The injury-plagued 31-year-old announced this week that she has an autoimmune disorder that causes dry mouth, joint pain, and fatigue.

The injury-plagued 31-year-old announced this week that she has an autoimmune disorder that causes dry mouth, joint pain, and fatigue.

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After playing just one match, Venus Williams announced yesterday that she is withdrawing from the U.S. Open. The 31-year-old has had nearly every injury in the book, but she offered an unusual reason this time around: Sjögren's syndrome, a poorly understood autoimmune disorder that causes joint pain and can deplete energy levels.

Williams had played only 11 matches this season due to injuries and illness. "I am thankful I finally have a diagnosis and am now focused on getting better and returning to the court soon," Williams said in a statement.

As many as 4 million Americans have Sjögren's syndrome (pronounced SHOW-grens), according to the Sjögren's Syndrome Foundation, making it the second most common autoimmune disease after rheumatoid arthritis, and ahead of lupus. Ninety percent of the people with the syndrome are women.

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It's "a major women's health problem," says Frederick B. Vivino, MD, associate professor of clinical medicine at the University of Pennsylvania and chief of rheumatology at Penn Presbyterian Medical Center, in Philadelphia. "A lot of patients look a lot better than they feel."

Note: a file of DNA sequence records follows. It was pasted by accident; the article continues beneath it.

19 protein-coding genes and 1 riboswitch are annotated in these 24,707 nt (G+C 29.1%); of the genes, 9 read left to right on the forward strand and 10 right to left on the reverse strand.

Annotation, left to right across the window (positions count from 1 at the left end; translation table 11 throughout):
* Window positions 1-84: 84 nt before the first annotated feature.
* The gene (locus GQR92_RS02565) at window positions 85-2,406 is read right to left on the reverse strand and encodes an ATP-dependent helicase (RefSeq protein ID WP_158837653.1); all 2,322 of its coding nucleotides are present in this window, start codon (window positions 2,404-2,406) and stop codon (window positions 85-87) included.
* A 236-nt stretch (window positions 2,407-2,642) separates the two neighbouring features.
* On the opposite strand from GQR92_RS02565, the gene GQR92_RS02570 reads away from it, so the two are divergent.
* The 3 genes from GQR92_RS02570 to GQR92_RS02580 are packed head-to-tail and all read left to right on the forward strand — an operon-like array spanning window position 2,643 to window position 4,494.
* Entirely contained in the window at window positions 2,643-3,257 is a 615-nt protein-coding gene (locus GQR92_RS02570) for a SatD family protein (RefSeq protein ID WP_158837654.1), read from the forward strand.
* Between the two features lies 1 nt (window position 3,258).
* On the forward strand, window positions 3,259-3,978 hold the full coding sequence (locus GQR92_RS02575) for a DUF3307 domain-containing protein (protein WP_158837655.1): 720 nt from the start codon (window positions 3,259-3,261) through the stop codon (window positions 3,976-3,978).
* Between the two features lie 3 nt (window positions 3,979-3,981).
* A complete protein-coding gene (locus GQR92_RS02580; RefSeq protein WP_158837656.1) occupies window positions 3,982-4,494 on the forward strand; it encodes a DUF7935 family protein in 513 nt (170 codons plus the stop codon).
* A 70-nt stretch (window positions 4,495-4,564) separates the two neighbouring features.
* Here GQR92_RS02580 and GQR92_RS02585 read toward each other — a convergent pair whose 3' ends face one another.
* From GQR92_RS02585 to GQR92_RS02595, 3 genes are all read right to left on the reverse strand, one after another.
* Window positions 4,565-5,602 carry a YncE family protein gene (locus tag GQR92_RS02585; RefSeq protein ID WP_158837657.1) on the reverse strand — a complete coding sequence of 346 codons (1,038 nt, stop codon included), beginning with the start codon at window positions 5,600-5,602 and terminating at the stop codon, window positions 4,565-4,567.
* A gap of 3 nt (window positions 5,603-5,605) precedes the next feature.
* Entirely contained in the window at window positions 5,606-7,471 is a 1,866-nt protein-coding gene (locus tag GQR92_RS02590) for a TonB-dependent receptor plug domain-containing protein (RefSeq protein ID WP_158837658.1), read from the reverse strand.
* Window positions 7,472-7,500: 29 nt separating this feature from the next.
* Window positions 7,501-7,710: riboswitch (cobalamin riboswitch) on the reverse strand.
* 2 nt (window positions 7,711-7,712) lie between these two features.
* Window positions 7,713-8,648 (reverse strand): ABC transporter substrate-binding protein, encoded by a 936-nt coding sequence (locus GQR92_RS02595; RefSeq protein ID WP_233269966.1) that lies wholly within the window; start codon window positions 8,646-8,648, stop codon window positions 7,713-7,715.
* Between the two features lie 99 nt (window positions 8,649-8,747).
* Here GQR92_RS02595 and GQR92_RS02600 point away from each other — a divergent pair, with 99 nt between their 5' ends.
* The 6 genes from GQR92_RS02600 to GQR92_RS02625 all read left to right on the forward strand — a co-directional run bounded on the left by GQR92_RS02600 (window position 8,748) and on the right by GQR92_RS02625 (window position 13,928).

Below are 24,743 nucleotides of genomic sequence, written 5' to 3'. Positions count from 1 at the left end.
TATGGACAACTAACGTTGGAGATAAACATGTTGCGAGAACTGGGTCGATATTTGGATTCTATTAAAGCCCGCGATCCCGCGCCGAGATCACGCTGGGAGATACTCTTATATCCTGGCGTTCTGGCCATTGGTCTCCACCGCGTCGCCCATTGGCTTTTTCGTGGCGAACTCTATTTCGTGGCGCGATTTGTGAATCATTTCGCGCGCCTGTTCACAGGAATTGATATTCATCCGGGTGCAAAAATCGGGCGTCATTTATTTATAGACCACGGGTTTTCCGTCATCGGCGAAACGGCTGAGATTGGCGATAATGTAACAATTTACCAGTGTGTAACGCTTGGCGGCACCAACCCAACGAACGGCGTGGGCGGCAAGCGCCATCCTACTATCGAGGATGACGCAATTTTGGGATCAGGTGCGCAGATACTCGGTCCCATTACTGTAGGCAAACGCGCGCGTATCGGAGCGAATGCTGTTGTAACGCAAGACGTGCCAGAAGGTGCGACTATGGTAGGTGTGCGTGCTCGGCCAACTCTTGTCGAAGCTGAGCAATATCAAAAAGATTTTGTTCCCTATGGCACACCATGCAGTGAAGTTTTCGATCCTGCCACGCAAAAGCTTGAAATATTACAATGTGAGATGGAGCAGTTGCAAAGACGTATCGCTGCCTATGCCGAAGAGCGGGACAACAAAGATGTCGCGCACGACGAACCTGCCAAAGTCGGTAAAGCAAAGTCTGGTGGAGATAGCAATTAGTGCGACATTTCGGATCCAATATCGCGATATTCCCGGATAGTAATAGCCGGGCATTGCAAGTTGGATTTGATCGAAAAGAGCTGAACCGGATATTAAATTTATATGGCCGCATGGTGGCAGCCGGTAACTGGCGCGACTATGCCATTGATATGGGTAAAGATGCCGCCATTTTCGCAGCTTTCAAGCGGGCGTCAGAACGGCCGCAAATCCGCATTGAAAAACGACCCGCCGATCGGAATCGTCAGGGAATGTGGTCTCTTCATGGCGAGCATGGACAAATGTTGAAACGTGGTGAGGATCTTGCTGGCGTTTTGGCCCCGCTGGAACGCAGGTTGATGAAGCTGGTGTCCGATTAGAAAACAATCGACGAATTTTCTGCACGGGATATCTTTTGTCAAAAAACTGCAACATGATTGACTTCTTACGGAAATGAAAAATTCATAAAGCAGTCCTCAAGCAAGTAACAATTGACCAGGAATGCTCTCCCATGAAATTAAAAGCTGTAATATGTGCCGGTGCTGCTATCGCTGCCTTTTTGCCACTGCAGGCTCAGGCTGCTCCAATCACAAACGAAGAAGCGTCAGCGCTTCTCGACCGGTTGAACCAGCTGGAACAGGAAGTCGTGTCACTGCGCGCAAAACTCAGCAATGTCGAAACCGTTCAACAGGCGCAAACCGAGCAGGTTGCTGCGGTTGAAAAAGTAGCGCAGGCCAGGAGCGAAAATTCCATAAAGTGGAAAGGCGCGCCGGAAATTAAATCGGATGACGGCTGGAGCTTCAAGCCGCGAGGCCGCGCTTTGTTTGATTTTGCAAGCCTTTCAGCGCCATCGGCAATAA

In Sjögren's, the white blood cells attack moisture-producing glands. The most common symptoms are persistent dry eyes and dry mouth, but the syndrome can lead to complications including extreme fatigue, joint pain, and problems with the kidneys, lungs, liver, pancreas, and central nervous system.

Because the symptoms are similar to those of many other conditions, Sjögren's is difficult for even the most experienced doctors to diagnose. It often takes years for a patient to receive a diagnosis after first experiencing symptoms.

Elite athletes like Williams are no more or less likely to come down with the syndrome, but they may be more likely to receive earlier an diagnosis.

"An elite athlete might notice symptoms sooner," Vivino says. "When you're running around huffing and puffing, your mouth is more likely to dry out sooner. Another important symptom—fatigue—will slow them down and affect their performance. And if they develop joint and muscle pain [that] persists, that leads to further testing to try to figure out what's wrong."

There is no known cure for Sjögren's syndrome, but symptoms can be managed with both over-the-counter products like artificial tears and sugar-free lozenges and prescription immunosuppressive drugs. The condition disappears suddenly in about 5% of cases, but the majority of people have lifelong problems.

That doesn't necessarily mean Williams is done with tennis for good.

"Most manifestations are treatable and in most cases we can restore people to healthy and productive lives," Vivino says. "Whether we can return an elite athlete to competition, that's another story, but we do feel the treatment makes a big difference."